UK police has arrested more than 100 people on Saturday after far-right protesters holding a counter-demonstration against anti-racism activists clashed with officers.
Thousands of people defied the coronavirus restrictions to assemble in and around Parliament Square, in the centre of the capital.
The Metropolitan Police Service said that required “major” policing operation.
Saturday’s protests took place following a series of anti-racism demonstrations across Britain, sparked by the May 25 death of George Floyd, an unarmed African-American in the US city of Minneapolis.
The Met they had arrested more than 100 peopled by 2000 GMT for violent disorder, assault on officers and possession of an offensive weapon. Six officers suffered minor injuries.
Prime Minister Boris Johnson said “Racist thuggery has no place on our streets” and that “anybody attacking the police would be met with full force of the law”.
Taking to Twitter, PM Johnson said, “Racism has no part in the UK and we must work together to make that a reality.”
Racist thuggery has no place on our streets. Anyone attacking the police will be met with full force of the law. These marches & protests have been subverted by violence and breach current guidelines. Racism has no part in the UK and we must work together to make that a reality.
— Boris Johnson #StayAlert (@BorisJohnson) June 13, 2020
A protest by the Black Lives Matter group planned for Saturday had been switched to Friday to avoid clashes with the far-right counter-demonstration.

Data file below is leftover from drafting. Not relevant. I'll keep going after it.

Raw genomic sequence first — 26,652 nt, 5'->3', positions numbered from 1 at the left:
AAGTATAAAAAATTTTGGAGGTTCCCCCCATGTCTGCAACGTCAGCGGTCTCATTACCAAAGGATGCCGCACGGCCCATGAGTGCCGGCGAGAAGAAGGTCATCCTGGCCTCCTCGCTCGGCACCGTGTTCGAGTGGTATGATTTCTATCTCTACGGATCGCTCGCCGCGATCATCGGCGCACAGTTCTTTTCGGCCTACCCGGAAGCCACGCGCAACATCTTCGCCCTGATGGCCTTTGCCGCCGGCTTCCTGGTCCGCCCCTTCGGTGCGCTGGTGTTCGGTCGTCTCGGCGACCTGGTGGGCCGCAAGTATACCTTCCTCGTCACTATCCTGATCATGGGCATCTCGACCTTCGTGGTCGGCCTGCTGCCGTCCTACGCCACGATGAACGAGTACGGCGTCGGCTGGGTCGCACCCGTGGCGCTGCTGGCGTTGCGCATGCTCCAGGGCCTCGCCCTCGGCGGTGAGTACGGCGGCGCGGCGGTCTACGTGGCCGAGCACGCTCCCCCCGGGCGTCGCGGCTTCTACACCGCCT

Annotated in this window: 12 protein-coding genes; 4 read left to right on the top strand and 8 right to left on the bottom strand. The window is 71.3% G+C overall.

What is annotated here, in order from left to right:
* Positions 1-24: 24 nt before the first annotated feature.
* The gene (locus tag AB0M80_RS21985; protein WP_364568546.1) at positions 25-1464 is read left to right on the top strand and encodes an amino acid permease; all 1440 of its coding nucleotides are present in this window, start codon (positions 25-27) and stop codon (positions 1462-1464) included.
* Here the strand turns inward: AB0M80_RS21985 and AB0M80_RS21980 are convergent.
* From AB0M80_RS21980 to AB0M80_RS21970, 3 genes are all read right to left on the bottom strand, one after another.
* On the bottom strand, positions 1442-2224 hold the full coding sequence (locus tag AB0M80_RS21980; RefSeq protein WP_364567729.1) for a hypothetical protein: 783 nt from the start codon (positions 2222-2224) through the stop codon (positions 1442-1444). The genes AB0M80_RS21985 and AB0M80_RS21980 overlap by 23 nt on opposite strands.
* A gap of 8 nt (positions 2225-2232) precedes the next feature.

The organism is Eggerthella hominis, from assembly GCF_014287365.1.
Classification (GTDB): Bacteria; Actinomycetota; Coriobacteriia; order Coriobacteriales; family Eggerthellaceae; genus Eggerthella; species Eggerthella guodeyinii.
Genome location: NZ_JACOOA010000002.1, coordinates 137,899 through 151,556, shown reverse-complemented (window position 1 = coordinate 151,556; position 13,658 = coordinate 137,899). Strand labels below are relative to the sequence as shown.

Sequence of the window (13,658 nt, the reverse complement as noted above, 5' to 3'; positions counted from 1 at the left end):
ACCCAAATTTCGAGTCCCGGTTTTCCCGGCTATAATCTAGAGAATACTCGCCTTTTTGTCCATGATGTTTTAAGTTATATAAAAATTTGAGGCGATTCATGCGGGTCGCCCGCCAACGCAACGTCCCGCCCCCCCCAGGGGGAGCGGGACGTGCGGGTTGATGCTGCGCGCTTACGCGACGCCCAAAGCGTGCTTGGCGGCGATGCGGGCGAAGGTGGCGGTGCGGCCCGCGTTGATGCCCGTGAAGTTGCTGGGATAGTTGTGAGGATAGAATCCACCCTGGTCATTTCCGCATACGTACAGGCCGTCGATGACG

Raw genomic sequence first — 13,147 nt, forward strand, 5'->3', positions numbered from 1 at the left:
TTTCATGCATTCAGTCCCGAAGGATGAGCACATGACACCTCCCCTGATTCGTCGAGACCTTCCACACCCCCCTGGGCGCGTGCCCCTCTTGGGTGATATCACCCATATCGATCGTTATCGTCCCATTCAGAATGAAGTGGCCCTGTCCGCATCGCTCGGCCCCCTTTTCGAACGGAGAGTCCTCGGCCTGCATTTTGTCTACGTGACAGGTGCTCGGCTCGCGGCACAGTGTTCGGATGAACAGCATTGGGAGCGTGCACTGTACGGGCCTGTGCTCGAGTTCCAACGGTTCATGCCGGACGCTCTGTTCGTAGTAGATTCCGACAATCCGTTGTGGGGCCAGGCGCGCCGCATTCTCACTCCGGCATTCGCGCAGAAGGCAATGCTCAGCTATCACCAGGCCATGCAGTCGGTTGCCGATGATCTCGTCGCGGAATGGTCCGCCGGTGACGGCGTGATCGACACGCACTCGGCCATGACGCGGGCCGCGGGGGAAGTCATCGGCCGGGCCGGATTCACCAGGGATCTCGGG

On Friday, the Prime Minister had warned that the UK anti-racism protests had been “hijacked by extremists” who were attacking national monuments in an effort to “censor our past”.
Police have boarded up prominent statues around London ahead of a new wave of demonstrations and rallies this weekend.
The arrests came after around 200 protesters breached the 5 pm curfew with most congregating around the statue of war-time leader Winston Churchill in Parliament Square.
Earlier, a march by several hundred Black Lives Matter activists through the capital went ahead, ending in Trafalgar Square near where the counter protesters gathered and amid a heavy police presence.
Police have also launched an investigation after a photo posted on social media appeared to show a man urinating on a memorial to Keith Palmer, the police officer killed in the 2017 terror attack outside parliament.
The Met would “gather all the evidence available to us and take appropriate action,” said Javid.
London’s mayor Sadiq Khan praised the force for doing a “fantastic job to control the situation.
Home Secretary Priti Patel also condemned the violence as “appalling and shameful” the “desecration” of a memorial to murdered Keith Palmer during the far-right protest in Westminster.
She said a “small minority” had behaved with “extreme thuggery”.
Britain has seen a wave of protests prompted by last month’s death during a US police arrest of George Floyd, an unarmed African-American, which triggered outrage around the world.
Most of them have been peaceful, but demonstrations in London last weekend latterly turned violent, while crowds in Bristol, southwest England, toppled a statue to a 17th-century slave trader Edward Colston and threw it into the harbour.
Mayor took to Twitter and said, “Millions of Londoners will have been disgusted by the shameful scenes of violence, desecration and racism displayed by the right-wing extremists who gathered in our city today.
Millions of Londoners will have been disgusted by the shameful scenes of violence, desecration and racism displayed by the right-wing extremists who gathered in our city today.
In the face of attacks and abuse, our police did a fantastic job to control the situation. Thank you.
— Sadiq Khan (@SadiqKhan) June 13, 2020
“In the face of attacks and abuse, our police did a fantastic job to control the situation. Thank you”, mayor added.
Earlier, protesters blame Churchill for policies that led to the death of millions during famine in the Indian state of Bengal in 1943.
(With inputs from agency)